It might cost me $11.52 to drive south of 60th Street in Manhattan. And that’s after paying $12.50 at the Lincoln Tunnel and a Jersey Turnpike toll.
That extra $11.52 (I’m not sure how they got that amount) would be the congestion pricing fee. Now that the New York State legislature said yes to the plan, NYC will become the first U.S. city to use downtown congestion pricing.
Here an economist might say that the law of demand kicks in. When price rises–it’s free now–the quantity people are willing and able to purchase decreases. So, if you charge to drive in a certain area like below 60th Street in Manhattan, then you wind up with fewer cars.
It’s not quite that simple. Today, let’s look at the details. Then, we can consider the externalities.
Congestion Pricing Plans
The NYS legislative just said yes to congestion pricing and a commission to figure it out. All they know is that there will be a charge and the revenue will go to mass transit.
Because the average speed in midtown Manhattan is between 4.5 and 9 MPH, congestion pricing advocates want cars to move faster. With fewer cars, air quality could improve. Space also could be used differently when fewer cars occupy the streets and we don’t need as many parking spaces. It all could add up to a more efficient, less aggravating, and healthier city.
How Much and Who
The basic concept involves charging a fee to people who drive in the “cordoned” area. The question though is how much and who. You could have one amount or it could be variable, depending on traffic volume. It could apply to all vehicles or depend on the type. After all, people drive commercial, passenger, and emergency vehicles. They ride on motorcycles and mopeds. They take taxis, Uber, Lyft and other ride-sharing options. There are horses leading small carriages.
We also have different categories of drivers to consider. There are the disabled. You have low income households.
We know the targeted area is below 60th street. But we have to consider the vehicles that want to move from lower Manhattan to above 60th Street. On the east and west sides of the city you have the FDR Drive and the West Side Highway. Along those roadways, there could be no charge. But what about the exits? How to monitor who enters midtown? Also, you have drivers who live in the priced area that need to move their cars from one parking space to another because of alternate side of the street parking rules.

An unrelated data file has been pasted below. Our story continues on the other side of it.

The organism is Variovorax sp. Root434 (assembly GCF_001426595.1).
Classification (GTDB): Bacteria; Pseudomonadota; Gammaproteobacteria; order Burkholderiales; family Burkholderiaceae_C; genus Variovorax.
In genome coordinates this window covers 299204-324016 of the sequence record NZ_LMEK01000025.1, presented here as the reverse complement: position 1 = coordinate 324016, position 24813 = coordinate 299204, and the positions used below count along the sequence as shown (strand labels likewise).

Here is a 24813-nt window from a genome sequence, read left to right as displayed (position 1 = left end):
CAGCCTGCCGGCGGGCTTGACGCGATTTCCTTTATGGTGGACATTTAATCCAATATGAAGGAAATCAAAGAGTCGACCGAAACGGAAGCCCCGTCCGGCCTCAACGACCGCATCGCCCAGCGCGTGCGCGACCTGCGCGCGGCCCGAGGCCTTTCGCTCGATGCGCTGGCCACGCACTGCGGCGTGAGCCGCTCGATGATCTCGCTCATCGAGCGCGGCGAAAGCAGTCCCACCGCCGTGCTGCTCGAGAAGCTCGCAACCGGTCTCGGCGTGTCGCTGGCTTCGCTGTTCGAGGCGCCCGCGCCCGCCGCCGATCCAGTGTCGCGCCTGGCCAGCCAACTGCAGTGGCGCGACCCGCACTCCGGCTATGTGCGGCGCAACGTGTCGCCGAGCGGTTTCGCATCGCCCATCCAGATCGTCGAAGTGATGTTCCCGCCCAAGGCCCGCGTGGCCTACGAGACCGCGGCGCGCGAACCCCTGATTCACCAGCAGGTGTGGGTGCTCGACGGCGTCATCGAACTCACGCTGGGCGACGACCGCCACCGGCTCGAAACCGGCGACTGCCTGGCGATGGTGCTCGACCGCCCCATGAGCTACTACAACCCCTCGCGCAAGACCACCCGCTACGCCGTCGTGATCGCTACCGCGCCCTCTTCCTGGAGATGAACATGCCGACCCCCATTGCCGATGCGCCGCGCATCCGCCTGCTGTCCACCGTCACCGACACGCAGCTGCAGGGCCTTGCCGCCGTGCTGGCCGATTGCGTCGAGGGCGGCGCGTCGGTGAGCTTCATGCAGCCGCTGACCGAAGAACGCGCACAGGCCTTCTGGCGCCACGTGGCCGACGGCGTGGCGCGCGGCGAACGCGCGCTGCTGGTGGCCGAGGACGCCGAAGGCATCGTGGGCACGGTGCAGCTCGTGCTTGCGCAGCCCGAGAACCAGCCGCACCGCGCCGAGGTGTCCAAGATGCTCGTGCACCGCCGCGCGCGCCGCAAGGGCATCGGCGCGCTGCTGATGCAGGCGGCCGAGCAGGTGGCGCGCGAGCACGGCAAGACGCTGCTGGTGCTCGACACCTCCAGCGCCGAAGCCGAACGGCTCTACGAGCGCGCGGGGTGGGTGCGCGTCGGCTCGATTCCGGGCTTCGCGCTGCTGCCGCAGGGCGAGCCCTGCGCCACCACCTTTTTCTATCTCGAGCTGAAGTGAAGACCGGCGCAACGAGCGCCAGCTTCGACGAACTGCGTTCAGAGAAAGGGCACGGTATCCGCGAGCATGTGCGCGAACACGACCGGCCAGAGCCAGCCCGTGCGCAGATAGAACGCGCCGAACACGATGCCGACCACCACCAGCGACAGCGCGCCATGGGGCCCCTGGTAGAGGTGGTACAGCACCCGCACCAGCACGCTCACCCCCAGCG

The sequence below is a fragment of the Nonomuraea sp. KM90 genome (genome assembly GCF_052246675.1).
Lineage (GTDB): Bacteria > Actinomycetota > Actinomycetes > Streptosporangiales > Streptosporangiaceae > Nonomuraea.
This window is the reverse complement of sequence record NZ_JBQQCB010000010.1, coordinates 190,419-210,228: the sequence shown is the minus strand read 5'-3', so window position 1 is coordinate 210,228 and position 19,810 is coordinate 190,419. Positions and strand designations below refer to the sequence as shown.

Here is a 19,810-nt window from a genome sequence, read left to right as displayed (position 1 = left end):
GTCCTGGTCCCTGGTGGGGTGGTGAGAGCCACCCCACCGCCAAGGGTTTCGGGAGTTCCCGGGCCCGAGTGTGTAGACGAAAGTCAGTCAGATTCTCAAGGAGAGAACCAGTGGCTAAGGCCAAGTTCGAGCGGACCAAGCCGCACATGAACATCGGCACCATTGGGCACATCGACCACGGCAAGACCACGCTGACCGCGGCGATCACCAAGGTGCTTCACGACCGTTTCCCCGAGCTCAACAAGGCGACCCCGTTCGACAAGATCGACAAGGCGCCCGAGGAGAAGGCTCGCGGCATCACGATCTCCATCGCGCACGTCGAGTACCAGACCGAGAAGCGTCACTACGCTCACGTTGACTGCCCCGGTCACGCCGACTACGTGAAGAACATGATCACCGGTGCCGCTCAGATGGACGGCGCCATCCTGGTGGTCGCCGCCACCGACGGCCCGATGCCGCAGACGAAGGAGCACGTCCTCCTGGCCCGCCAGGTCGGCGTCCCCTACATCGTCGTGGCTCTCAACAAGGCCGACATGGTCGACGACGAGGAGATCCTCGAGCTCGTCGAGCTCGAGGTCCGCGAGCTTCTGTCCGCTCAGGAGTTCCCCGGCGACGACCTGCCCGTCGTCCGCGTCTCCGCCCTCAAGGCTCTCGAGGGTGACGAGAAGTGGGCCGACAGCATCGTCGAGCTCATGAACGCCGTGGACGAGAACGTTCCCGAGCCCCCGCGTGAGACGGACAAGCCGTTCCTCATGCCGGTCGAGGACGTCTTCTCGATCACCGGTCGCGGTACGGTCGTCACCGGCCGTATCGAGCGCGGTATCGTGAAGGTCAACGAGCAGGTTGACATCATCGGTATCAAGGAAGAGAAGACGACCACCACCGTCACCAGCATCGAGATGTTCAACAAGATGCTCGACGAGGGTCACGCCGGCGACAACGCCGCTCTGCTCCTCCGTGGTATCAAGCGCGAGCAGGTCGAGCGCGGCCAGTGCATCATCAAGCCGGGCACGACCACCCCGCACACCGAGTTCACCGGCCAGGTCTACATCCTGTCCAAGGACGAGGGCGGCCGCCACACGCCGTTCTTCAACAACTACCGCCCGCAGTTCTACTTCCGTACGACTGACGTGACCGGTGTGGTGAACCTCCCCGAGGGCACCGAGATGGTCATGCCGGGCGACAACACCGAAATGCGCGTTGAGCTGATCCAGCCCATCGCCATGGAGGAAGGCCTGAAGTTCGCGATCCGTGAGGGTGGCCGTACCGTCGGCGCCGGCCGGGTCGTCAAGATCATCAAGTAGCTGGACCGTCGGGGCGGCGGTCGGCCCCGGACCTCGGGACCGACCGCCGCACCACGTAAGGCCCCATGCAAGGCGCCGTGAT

The fee could apply only during businesses hours. From there, we could ask about weekends and evenings. Do holidays count? Or, it could relate to the number of vehicles.
If we look way back to 1975, Singapore had people purchase paper decals for its congestion pricing plan. When the Hong Kong system started, drivers were to install an Electronic Number Plate under a vehicle. Then, electronic loops under streets read the plates so drivers could be charged. For Manhattan, planners object to EZPass transponders because they require gantries. It appears they hope someone will invent an app or a GPS device that simplifies the revenue side.
This is a gantry:
Our Bottom Line: Externalities
As economists, we could say it is all about externalities. Defined as the impact on an uninvolved third party, an externality can be negative or positive. People want congestion pricing because too much traffic creates negative externalities. You know what they are. We waste huge time, the air is more polluted, the noise is irritating. Congestion slows business and diminishes pleasure.
As you might be thinking, the gargantuan number of details that compose a congestion pricing plan will surely lead to a slew of new externalities. Who you are and what you do will determine whether the impact is positive or negative or both.
However, I can be sure that my hour’s drive to and through NYC will certainly change.